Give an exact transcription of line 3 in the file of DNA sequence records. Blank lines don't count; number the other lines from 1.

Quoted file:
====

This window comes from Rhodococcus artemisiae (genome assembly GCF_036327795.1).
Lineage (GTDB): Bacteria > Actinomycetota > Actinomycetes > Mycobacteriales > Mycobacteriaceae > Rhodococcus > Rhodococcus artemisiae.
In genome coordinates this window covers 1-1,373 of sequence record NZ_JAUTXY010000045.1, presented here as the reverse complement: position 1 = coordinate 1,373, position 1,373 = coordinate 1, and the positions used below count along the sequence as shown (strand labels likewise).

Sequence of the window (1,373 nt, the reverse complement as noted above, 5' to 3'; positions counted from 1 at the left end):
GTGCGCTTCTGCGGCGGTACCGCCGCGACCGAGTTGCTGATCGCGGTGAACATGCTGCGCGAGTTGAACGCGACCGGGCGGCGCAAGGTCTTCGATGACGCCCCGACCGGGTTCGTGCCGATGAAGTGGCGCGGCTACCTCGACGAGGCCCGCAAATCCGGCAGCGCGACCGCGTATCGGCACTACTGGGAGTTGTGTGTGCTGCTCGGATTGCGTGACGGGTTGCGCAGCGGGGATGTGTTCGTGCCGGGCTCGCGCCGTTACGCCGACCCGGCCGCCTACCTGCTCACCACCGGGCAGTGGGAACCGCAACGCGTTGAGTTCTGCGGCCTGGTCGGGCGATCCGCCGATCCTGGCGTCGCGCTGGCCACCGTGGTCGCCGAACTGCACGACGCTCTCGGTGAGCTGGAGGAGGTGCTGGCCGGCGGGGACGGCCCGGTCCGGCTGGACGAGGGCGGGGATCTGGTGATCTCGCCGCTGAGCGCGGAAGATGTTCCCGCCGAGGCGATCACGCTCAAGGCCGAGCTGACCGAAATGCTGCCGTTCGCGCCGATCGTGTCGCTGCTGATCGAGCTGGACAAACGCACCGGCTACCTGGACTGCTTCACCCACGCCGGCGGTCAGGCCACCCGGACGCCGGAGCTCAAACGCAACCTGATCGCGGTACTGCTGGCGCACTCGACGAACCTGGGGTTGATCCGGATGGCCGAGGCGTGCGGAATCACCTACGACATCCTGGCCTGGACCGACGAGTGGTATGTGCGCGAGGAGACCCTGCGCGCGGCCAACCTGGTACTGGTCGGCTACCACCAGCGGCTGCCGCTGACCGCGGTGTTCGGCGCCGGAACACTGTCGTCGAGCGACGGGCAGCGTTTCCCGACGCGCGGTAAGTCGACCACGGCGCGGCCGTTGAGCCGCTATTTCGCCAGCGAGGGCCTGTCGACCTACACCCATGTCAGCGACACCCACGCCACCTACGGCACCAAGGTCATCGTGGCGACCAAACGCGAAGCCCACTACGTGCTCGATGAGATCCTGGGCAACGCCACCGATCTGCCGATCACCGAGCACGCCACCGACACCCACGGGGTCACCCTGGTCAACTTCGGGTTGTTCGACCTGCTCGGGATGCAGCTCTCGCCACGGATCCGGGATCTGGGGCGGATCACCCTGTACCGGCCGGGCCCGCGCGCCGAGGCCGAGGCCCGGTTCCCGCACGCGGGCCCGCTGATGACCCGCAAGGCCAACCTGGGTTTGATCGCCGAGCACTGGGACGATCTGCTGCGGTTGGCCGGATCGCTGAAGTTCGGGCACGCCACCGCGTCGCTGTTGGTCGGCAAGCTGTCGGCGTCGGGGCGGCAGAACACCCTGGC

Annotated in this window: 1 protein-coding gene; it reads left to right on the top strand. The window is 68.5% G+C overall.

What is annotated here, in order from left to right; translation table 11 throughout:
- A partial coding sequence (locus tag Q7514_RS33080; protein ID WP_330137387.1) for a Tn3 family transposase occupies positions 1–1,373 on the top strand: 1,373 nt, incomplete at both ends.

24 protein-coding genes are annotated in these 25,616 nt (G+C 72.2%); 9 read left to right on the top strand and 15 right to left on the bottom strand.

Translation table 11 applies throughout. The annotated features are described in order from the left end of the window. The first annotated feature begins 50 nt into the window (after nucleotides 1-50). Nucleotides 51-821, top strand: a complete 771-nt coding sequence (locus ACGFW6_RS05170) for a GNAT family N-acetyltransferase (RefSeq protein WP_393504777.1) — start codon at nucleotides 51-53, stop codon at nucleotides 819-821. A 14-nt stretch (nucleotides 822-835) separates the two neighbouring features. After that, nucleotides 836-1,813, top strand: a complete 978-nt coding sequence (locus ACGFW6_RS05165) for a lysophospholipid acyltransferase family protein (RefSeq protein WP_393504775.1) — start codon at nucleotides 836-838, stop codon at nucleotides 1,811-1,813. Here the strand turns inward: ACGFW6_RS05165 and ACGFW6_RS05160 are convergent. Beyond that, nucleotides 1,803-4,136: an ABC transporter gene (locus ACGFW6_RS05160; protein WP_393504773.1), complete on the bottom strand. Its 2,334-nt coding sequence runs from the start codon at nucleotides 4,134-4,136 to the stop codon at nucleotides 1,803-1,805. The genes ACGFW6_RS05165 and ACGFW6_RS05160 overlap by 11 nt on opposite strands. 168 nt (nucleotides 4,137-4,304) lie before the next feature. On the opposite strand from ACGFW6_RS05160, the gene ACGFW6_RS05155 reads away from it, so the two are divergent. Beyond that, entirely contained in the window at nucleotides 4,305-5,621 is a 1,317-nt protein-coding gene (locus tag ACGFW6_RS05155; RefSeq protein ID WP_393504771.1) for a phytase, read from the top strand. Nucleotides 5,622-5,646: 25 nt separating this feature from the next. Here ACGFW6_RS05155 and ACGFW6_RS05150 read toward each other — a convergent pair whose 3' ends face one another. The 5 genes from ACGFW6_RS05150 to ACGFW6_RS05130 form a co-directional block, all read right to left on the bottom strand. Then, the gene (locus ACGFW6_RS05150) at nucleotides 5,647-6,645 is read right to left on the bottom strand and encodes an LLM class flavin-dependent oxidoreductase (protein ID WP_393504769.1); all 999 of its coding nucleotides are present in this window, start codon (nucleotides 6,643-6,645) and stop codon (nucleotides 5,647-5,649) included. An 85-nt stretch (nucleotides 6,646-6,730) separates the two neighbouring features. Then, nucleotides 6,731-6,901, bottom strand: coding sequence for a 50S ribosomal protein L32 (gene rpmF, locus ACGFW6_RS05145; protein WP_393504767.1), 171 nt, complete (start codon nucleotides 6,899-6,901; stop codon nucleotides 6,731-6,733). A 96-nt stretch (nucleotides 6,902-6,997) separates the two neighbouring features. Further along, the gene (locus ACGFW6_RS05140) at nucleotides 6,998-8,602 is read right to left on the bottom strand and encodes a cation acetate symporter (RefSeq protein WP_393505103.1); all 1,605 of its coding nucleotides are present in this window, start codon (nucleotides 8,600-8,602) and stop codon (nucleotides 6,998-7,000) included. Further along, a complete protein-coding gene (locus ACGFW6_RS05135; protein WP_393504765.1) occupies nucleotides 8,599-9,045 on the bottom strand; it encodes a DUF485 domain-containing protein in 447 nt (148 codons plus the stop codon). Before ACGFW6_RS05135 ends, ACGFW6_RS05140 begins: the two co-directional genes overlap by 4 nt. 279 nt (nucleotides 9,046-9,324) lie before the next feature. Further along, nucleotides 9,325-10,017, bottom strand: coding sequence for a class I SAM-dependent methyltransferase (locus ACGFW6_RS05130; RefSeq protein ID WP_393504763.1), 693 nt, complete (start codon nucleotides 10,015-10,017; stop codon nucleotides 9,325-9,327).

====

In genome coordinates this window covers 1-1,373 of sequence record NZ_JAUTXY010000045.1, presented here as the reverse complement: position 1 = coordinate 1,373, position 1,373 = coordinate 1, and the positions used below count along the sequence as shown (strand labels likewise).